Healthy, Wealthy, and Wise: Living Ethically in the Light of the Bible
Luke 15:1-10; 2 Timothy 4:9-22; Proverbs 12:1-14; Isaiah 6-7
Proverbs 12:8-12 contrasts satisfying work and well-earned wealth with unethical approaches to work and wealth. Praise is given for prudence, a term that describes someone with common sense who proceeds carefully. Today, aggressive innovation and risk-taking are the name of the game. In verse 11, those who chase fantasies would include people looking to get-rich-quick schemes and high-risk ventures to make fast millions. Such people are contrasted with those who work their land steadily, being content with providing the necessities of life. Better that than pretending to be a somebody, with nothing real lying beneath the claim (v. 9).
In the middle of this section, verse 10 raises a core ethical issue in these two approaches to work and wealth. Those with the right approach care for the needs of their animals. A particular form of argument is used here. The idea is that if taking care of lesser animals is right, how much more should be done for those of greater value? Jesus uses this same type of argument in Luke 15. Since a good person would search for a lost sheep, or a lost coin, how much more would he look for a lost human soul? Since he rejoices when lost things are found, how much more would he rejoice when lost souls are found by God? The underlying assumption is that animals have value and should be treated ethically.
Although the environment, animals and even humans have been treated badly in the name of some divinely ordained human dominion over Creation, Scripture does not endorse this view. This verse, and others, show that God cares for animals (Psalm 36:6), does not want them overworked (Deuteronomy 25:4), and wants them to share in the Sabbath rest (Exodus 20:10; Leviticus 25:7; Deuteronomy 5:14). They can be used in ways that people cannot use other humans, but they should still be treated respectfully (Deuteronomy 22:1-4). Caring for them means knowing their needs and empathising with them. The righteous worker has the same approach when dealing with the land, animals and servants.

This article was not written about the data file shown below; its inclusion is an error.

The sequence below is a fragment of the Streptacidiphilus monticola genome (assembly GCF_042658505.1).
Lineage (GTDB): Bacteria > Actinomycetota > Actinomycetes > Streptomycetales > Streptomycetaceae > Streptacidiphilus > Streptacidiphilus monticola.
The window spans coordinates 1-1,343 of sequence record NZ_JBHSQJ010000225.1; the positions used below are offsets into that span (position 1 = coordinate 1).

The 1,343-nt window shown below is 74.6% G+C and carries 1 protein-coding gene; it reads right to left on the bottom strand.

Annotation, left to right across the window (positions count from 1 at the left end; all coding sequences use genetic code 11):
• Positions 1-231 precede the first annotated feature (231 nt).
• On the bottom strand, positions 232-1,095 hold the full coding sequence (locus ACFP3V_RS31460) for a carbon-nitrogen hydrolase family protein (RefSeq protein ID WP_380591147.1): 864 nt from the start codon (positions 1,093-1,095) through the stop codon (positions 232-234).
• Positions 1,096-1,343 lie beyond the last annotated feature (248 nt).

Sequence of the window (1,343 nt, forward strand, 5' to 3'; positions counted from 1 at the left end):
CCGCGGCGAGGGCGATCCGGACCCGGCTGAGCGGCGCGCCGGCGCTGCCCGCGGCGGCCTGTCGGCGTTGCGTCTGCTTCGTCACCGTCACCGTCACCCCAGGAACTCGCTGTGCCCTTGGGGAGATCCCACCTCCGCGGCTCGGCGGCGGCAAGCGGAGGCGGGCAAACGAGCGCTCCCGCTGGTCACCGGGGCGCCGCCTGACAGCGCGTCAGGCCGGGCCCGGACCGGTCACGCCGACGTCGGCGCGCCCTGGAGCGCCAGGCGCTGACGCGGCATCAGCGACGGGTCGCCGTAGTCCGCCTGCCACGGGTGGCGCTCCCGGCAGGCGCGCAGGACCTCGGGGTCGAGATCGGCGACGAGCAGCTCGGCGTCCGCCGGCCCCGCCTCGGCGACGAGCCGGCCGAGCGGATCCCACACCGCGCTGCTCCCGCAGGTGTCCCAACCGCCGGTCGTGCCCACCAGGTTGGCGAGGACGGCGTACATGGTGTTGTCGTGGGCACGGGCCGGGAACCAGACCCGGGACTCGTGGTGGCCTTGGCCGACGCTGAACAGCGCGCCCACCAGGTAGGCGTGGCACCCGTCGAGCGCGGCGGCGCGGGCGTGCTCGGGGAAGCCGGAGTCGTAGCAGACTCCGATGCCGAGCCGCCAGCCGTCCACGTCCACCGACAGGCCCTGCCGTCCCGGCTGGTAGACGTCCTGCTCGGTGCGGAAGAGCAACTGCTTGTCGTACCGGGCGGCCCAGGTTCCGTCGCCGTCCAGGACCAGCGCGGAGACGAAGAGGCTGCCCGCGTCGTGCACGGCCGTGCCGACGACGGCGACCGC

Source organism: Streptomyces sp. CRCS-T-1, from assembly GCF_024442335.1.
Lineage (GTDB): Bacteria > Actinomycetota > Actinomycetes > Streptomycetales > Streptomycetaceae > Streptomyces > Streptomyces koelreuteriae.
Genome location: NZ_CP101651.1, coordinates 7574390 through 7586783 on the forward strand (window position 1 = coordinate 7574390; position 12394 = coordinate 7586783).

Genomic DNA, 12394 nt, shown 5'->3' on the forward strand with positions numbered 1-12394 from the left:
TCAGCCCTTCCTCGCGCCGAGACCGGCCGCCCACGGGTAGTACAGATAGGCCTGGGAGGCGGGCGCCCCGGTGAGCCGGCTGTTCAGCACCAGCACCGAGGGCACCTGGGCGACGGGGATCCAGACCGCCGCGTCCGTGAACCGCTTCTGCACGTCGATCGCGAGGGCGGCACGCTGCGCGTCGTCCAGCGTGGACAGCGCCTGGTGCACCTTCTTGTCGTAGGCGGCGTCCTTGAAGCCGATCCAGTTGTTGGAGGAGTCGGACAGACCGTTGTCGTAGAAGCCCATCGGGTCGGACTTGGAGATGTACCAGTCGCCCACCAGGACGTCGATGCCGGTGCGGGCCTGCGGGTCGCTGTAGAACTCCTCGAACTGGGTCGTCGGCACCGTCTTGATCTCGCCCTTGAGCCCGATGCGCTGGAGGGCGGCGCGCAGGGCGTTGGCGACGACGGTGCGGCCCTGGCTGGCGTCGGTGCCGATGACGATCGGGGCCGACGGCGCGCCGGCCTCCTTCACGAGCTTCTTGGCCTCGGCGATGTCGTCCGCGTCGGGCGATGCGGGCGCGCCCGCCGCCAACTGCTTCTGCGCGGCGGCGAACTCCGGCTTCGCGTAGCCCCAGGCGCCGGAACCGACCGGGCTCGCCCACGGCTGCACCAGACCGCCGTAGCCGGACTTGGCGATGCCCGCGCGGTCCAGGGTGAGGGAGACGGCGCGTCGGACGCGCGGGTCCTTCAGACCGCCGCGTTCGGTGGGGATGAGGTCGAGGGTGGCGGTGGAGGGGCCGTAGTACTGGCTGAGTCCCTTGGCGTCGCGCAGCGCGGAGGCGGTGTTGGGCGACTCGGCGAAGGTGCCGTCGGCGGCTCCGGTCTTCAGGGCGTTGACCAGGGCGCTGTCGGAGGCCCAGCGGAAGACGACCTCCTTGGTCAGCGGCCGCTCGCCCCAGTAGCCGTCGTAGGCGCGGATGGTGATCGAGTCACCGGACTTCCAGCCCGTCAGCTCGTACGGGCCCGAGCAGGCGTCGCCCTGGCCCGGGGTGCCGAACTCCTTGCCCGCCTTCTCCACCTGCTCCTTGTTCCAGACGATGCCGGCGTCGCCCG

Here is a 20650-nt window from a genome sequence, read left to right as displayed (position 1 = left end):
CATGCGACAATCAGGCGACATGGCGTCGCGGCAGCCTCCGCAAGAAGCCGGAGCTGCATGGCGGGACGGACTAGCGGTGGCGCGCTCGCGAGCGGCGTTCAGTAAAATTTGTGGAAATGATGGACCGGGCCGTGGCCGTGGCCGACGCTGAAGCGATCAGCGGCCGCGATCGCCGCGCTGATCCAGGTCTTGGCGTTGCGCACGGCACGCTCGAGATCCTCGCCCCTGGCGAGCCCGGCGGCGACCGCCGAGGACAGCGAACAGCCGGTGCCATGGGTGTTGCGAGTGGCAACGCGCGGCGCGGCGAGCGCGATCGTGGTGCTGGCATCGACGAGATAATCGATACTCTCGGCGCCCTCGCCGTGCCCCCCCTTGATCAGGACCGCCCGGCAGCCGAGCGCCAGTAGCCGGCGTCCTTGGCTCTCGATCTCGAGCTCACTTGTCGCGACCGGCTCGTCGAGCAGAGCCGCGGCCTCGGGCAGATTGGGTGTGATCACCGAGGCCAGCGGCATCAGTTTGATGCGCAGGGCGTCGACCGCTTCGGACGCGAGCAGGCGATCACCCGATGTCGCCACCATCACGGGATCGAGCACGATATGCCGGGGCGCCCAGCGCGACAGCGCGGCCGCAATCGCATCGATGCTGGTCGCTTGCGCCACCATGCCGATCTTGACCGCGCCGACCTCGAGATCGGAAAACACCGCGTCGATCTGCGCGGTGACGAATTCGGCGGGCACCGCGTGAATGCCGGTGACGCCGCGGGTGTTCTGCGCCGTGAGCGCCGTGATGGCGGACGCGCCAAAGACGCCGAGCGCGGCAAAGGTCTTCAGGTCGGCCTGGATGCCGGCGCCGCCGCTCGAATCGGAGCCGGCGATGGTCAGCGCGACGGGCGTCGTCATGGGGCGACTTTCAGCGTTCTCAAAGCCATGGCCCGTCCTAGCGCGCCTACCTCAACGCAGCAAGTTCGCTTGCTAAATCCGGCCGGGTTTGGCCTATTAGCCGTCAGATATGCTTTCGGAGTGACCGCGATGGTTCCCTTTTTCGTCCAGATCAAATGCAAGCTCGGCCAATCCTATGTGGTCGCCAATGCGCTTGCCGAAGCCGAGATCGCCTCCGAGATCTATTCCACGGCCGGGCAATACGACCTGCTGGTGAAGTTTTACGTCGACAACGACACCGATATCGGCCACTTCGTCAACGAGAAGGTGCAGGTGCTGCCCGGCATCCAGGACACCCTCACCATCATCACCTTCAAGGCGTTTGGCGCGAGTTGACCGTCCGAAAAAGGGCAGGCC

In contrast, the wicked view wealth as the important goal. Gaining riches matters more than how they are gained, so they will take even ill-gotten plunder. These people are willing to cut corners, break a few rules, step on people, or turn a blind eye, because that will lead to more money. The righteous look to at root of things. The Hebrew here makes a contrast that is not obvious in English. The wicked look for their security in externals, while the righteous look to inner strengths. Bruce Waltke’s commentary views this as the ability to stand firm on one’s character. Wise workers know it is better to go home with a good conscience, knowing they have worked hard and honestly, than to make lots of money cutting corners in shady deals or high-risk ventures. Our homes and economies would be more secure if we worked on that basis.